HERITAGE IN MY MOTHER TONGUE

Imagine a world of people not ashamed of their native language. A world where different cultures, colours and races meet and effortlessly light up the world through embracing each other’s tongue, were shadows of ancestors cheer the moment you speak in your local language.

Imagine the beauty of having to speak English with colleagues and switch to a local language whilst high fiving each other without blemish. It sounds beautiful, right? 

One’s mother tongue, or simply native language, allows everyone to explore the different sounds, languages, and feelings of words that remind us that it is not just something we learn as we grow up, it’s something that leads us beyond what words can convey when we speak.

This month, Zambian heavyweight hip-hop artist, Slap Dee, has served the industry with the true meaning of mother tongue. In his album, Slap Dee chooses to embrace cultural diversity and uses it to say those beautiful words and phrases, loud and proud with other featured artists.

Something worth calling ‘intense’ because it awakens proud emotions towards one’s native tongue.

In an interview with the Lusaka Star, the Hip-hop artist said that people are starting to run away from vernacular rap, thinking it’s the modern way of doing things. 

He said that through that misconception, he decided to go against all odds.

So I thought we needed to be proud of our culture, our languages, embrace our African culture and take it outside to the rest of the world,

Slap Dee said.

That’s how I came up with the title, ‘Mother Tongue.’

He added that in his quest to embrace his native language, he used Nyanja, Bemba, Tonga and a little bit of Swahili in the album, with the hope of giving upcoming artists a reason to remember their roots.

Furthermore, as Slap Dee explained the mystery behind his album, he said that mother tongue helps people express themselves in a good way without any difficulties.

The best way to express yourself is in the mother tongue,

Slap Dee said.

It’s for a reason that when somebody beats us or when we accidentality hurt ourselves, we shout ‘Mayoo!’ because it’s the best way we can ever express ourselves.”

Slap Dee further elaborated that in a situation where people are really angry, they start cussing or talking in their local language, adding that if at all they start cusses in English, they are not really upset. 

The artist said that everyone has the right to use their own mother language to keep the memories and traditions, as this is an instrument in preserving and developing both tangible and intangible heritage so as to give everyone a sense of belonging. 

All lingual and cultural societies exist through their languages which pass on and preserve traditional knowledge and cultures in a sustainable way,

he said.

Slap Dee prides himself in native language storytelling because it not only evokes emotions and shapes who we are but connects us to other people. This can be seen in one of his songs where he featured a South African singer, Busiswa, in a song titled ‘Savuka.’

Meanwhile, the hip-hop artist in his new and best selling album has so far shown his diversification through preserving cultural heritage. This is an album containing different languages and tribes, 19 songs with different artists but mostly upcoming artists who decided to embark on a mother tongue journey alongside him.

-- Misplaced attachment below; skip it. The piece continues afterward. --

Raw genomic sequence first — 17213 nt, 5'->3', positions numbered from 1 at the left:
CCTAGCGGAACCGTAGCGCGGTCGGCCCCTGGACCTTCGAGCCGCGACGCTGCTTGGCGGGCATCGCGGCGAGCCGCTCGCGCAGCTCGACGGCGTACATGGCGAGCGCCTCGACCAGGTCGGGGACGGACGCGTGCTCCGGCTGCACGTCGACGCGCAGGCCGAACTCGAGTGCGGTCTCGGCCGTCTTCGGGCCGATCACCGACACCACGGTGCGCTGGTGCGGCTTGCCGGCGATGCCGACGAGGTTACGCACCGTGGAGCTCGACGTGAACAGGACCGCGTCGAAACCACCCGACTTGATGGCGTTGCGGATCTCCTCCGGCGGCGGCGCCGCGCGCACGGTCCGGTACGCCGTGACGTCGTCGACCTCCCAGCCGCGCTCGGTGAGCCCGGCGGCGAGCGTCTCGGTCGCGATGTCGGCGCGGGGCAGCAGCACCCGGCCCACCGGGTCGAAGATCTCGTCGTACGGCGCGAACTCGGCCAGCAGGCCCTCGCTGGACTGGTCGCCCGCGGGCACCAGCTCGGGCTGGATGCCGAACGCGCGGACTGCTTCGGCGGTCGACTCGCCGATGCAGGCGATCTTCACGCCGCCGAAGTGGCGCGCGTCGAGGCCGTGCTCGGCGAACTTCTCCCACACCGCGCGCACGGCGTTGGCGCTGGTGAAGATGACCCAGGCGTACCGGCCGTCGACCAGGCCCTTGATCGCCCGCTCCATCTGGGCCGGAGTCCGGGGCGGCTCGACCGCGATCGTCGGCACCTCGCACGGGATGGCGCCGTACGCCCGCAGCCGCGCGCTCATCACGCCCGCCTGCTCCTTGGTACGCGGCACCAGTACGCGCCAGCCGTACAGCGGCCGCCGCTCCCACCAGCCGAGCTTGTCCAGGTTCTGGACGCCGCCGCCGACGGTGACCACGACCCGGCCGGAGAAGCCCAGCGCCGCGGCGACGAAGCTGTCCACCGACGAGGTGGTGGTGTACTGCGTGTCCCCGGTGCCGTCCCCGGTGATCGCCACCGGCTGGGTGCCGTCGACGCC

One would wonder how Slap Dee and other featured artists switched tongues from English to Tonga, Tonga to Nyanja and Nyanja to bemba and then back to English smoothly. 

The switch-up of languages was well written, alluring to one’s ears when rapped eloquently and gracefully. The English language wasn’t able to compare to one’s enticing well-spoken mother tongue.

He said the aim was not to make a hit or ‘club banger,’ but to only make good music for the new album.

Sometimes I would go to the studio wanting to make a song that would bring change and make everyone want to dance,

Slap Dee elaborated.

I guess that’s why it has been a bit successful, because we were just making music.

Slap Dee further explained that the reason he included a lot of upcoming artists was because of their vibe, adding that it is also important to give them an opportunity.

If someone had not given me an opportunity, I wouldn’t have been where I am now,

he said, reminiscing on his own journey.

I thought it would be wise and important to include the young Natasha Chansa as well as other young artists.

He added that Zambia has a lot of young talented artists and that it is unfortunate that they are rarely heard of in big artists’ songs. He said the reason could be that built up musicians only want to feature their fellow established artists to get more likes, compared to the likes they would get if they featured a young upcoming artist.

The focus of this album for me, was to make the best music and not about featuring famous artists. I wanted to get the best quality of songs and not quantity,

Slap Dee said.

He further eluded that his album has good music with good people, adding that most of them are young artists and producers.     

On a lighter note, Slap Dee through the inspiration of his album has urged his fans and followers, as well as those who don’t embrace their mother tongue, to embrace the thickness of its accent adding that everyone should hold on to their mother tongue as tight as they can as this world will do its best to change one’s identity and oppress culture. 

If you talk to a man in a language he understands, that goes to his head. If you talk to him in his language, that goes to his heart,

Nelson Mandela.

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